Post-divorce Usher returns with new attitude
By Gail Mitchell
LOS ANGELES (Billboard) - When Usher and his creative team began tossing around ideas for his next album, they had one goal in mind: to get his swagger back.
"I had checked out," the singer acknowledges. "I went all the way into being super husband and super dad, thinking, 'I've got to be serious all the time. I've got to be the man.' I put my swagger down for a minute, but I didn't throw it away. Now it's time to get it back."
Flashing a devilishly engaging smile, Usher exudes steely determination as he shifts position on a rehearsal room couch at Centerstaging in Burbank, California. Clad all in black -- from tennis shoes to the shades he never removes during an hourlong interview -- the singer is there to rehearse for his performance at the Winter Olympics in Vancouver. (He performed February 27 at Whistler Medals Plaza.) His quiet fortitude on a rainy afternoon becomes all the more compelling -- and fitting -- when it's learned that the room he's rehearsing in was last used by Michael Jackson while mapping his own anticipated return on the This Is It tour.
"It wasn't intentional," Usher says when asked about the coincidence. "But I love being in this space. That same energy is still here; it lingers. All I've ever wanted as an artist is to appeal to as wide an audience as Stevie Wonder and Michael Jackson."
Now all eyes are on Usher as the March 30 release date approaches for "Raymond v. Raymond." It's the often-delayed follow-up to his 2007 album, "Here I Stand" -- and the first since his much-publicized marriage to Tameka Foster ended in divorce. While "Here" eventually became a platinum seller (1.2 million copies, according to Nielsen SoundScan), fans' response to its more serious, mature tone paled in comparison to Usher's previous multiplatinum hallmarks, "8701" (4.7 million) and "Confessions" (9.7 million).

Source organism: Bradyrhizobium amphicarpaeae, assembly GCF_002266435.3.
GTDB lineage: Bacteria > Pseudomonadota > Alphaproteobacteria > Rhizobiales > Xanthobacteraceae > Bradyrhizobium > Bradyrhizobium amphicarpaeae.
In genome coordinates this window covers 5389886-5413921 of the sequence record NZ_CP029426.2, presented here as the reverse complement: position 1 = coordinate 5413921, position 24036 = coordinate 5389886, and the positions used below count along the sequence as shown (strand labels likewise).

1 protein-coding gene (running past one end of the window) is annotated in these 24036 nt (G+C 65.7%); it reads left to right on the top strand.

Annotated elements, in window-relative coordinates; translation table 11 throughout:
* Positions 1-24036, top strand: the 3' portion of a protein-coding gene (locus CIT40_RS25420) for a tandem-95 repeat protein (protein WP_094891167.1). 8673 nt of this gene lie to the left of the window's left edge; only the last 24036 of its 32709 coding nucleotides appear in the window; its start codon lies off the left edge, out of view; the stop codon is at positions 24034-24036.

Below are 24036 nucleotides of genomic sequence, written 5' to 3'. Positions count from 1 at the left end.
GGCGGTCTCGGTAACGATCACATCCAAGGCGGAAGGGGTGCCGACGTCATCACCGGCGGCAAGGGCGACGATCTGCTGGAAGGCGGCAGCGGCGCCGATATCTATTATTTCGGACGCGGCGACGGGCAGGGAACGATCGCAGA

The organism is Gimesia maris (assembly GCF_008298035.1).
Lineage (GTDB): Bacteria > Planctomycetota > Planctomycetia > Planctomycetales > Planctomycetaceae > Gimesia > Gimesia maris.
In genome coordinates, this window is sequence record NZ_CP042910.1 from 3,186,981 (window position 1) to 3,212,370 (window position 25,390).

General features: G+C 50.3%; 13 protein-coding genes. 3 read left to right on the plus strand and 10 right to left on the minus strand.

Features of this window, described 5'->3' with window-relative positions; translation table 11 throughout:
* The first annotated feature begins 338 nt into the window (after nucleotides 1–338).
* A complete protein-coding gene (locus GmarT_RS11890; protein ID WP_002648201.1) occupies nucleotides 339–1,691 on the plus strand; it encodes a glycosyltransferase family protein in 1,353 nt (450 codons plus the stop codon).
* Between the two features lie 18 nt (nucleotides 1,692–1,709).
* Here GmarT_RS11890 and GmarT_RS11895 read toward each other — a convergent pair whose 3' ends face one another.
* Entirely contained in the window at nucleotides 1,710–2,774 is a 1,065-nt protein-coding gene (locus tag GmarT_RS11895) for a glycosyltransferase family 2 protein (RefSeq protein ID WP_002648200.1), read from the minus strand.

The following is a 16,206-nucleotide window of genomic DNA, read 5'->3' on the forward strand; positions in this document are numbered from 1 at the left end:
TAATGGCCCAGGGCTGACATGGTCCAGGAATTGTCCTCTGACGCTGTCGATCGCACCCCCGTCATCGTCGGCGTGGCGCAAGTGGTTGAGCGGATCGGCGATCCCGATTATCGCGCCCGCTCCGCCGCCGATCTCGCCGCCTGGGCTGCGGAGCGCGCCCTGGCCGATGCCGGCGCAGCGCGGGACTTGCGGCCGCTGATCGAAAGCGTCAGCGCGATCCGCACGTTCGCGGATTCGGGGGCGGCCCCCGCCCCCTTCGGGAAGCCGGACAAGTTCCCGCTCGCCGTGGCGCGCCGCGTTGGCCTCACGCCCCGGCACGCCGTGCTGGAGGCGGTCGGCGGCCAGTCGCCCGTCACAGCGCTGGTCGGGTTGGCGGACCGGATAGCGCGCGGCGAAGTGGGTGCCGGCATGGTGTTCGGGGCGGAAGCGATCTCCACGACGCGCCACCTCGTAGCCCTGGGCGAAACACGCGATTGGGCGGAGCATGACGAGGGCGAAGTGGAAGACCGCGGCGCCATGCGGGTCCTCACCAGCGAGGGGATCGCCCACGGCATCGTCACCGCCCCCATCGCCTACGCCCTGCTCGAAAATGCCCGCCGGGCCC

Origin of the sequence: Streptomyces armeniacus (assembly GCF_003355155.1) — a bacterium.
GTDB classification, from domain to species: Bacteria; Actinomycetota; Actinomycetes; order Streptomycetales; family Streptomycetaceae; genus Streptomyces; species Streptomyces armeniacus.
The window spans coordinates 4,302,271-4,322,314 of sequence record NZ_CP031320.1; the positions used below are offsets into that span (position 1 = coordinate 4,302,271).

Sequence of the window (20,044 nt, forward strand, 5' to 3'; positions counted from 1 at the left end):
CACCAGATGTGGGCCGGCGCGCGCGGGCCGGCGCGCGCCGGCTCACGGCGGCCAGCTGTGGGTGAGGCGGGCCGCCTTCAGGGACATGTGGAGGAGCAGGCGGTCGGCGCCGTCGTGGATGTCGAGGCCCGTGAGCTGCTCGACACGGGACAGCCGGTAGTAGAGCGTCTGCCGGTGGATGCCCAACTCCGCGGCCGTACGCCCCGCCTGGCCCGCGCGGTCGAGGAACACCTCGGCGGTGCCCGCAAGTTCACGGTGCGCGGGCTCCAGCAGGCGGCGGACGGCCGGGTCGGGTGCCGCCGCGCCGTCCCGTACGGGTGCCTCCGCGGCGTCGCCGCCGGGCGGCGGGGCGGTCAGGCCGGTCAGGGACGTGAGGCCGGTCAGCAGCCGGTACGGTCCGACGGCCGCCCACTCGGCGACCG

With three tracks simultaneously climbing the R&B and pop charts and the recent hire of a new manager, industry veteran and AEG Live CEO Randy Phillips, can the 31-year-old divorced father of two recapture his swagger? Lamonda Williams, director of video on demand for Music Choice, believes that Usher is primed to capture the base he lost.
"'Here' was a transitional album that got him from the Usher we knew through his tumultuous marriage and divorce," Williams says. "Now you hear him boldly breaking out on the singles 'Hey Daddy (Daddy's Home)' and 'Lil Freak.' There's an in-your-face cockiness, but in an 'I'm free' kind of way."
Despite a title that echoes the confrontational heading of a divorce filing, "Raymond v. Raymond" was never envisioned as a contemporary take on Marvin Gaye's 1979 marriage-rending epic, "Here My Dear." It was more about "we've got to get this old-man s--t off you; you've got to have some fun," says Mark Pitts, president of black music for Jive Label Group. "We said, 'We've got to get the guys wanting to be him and the girls wanting to do him.' That was our approach." Continued...